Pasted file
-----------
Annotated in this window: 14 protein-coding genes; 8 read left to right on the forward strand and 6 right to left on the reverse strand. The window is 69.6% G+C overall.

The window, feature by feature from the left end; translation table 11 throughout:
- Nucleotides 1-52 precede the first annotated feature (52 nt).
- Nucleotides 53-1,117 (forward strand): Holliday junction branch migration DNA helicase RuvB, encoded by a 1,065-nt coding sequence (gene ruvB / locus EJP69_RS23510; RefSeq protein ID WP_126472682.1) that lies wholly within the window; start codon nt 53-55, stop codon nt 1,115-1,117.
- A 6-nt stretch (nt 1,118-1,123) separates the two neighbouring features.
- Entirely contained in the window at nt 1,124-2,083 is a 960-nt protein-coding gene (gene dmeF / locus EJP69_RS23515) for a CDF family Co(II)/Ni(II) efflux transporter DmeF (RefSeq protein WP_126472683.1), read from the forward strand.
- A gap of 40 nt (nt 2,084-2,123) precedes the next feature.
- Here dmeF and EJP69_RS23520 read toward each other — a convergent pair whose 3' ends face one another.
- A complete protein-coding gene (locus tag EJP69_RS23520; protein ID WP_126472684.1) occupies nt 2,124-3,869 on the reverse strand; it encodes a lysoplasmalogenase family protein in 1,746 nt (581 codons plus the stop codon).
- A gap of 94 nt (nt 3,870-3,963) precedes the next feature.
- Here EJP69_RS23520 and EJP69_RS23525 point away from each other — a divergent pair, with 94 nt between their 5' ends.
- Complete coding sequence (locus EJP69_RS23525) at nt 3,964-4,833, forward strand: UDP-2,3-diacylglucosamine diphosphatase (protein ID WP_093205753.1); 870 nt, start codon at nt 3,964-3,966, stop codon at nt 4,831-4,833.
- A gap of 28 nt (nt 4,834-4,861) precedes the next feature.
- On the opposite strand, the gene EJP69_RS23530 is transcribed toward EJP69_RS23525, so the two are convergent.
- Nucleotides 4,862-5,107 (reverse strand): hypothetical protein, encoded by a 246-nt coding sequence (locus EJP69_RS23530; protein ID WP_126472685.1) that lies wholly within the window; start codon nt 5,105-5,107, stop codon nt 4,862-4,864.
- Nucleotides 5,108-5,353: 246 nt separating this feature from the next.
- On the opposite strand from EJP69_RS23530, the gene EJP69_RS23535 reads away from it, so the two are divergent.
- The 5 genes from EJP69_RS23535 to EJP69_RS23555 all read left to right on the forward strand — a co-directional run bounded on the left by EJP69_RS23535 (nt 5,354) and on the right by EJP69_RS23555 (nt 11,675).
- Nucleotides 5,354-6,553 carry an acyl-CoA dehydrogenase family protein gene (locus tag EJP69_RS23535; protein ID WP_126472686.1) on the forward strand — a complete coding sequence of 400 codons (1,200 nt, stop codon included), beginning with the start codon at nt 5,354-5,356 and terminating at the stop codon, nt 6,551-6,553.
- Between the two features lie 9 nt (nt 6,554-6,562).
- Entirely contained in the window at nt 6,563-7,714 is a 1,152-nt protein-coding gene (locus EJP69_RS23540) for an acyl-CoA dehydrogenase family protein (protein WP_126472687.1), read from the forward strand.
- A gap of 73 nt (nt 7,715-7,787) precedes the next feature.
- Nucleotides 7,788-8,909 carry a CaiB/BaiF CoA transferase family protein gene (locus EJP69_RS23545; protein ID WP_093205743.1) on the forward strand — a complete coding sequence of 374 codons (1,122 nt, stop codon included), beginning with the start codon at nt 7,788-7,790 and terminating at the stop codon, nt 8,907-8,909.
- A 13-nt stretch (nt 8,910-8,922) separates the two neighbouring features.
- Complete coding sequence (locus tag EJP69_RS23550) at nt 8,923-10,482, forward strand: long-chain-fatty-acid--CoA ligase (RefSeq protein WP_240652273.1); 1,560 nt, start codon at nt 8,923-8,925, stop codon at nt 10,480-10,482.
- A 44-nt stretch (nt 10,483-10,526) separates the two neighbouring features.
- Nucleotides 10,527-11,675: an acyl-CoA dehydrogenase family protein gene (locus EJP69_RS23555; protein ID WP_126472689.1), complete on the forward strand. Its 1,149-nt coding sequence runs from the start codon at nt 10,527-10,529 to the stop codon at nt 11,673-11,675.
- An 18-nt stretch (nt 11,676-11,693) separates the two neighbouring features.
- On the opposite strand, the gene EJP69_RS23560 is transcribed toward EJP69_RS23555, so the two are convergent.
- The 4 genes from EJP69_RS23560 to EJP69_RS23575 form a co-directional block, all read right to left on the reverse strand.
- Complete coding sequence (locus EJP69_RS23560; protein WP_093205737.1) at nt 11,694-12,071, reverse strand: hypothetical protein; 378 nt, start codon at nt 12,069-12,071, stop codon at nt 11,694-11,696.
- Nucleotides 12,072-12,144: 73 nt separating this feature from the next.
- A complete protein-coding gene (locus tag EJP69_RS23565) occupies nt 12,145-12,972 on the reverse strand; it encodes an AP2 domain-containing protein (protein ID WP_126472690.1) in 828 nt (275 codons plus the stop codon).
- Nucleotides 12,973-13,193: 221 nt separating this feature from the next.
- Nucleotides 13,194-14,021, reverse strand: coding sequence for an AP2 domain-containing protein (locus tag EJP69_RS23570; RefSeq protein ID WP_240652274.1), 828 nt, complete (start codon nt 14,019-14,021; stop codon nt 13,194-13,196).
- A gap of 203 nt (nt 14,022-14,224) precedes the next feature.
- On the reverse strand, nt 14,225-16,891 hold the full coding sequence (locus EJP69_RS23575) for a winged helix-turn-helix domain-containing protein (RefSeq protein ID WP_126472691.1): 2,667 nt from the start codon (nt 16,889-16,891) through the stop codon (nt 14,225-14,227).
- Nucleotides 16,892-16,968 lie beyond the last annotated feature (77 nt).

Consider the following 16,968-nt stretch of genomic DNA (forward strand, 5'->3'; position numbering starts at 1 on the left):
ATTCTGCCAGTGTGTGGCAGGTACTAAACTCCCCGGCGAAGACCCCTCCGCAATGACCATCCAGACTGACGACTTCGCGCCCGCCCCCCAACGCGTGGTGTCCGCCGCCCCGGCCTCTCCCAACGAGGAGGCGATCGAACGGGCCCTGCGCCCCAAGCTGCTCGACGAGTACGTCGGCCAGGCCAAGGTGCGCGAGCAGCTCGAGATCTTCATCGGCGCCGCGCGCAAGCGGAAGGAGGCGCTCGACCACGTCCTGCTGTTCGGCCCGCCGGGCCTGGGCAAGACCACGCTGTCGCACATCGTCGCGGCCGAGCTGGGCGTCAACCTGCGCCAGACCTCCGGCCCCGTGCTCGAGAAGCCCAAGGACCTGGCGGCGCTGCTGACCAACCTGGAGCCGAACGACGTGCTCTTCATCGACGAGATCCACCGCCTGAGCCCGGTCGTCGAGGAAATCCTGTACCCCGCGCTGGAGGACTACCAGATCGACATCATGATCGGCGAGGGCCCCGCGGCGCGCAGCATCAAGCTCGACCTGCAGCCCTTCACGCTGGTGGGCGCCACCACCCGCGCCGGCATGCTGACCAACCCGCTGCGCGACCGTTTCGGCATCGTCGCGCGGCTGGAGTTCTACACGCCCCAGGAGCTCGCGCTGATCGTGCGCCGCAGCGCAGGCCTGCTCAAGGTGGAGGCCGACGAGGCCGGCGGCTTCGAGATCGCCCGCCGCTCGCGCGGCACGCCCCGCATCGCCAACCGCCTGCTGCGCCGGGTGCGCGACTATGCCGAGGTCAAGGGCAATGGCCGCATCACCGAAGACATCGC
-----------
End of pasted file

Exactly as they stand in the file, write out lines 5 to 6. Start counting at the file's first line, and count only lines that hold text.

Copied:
- A 6-nt stretch (nt 1,118-1,123) separates the two neighbouring features.
- Entirely contained in the window at nt 1,124-2,083 is a 960-nt protein-coding gene (gene dmeF / locus EJP69_RS23515) for a CDF family Co(II)/Ni(II) efflux transporter DmeF (RefSeq protein WP_126472683.1), read from the forward strand.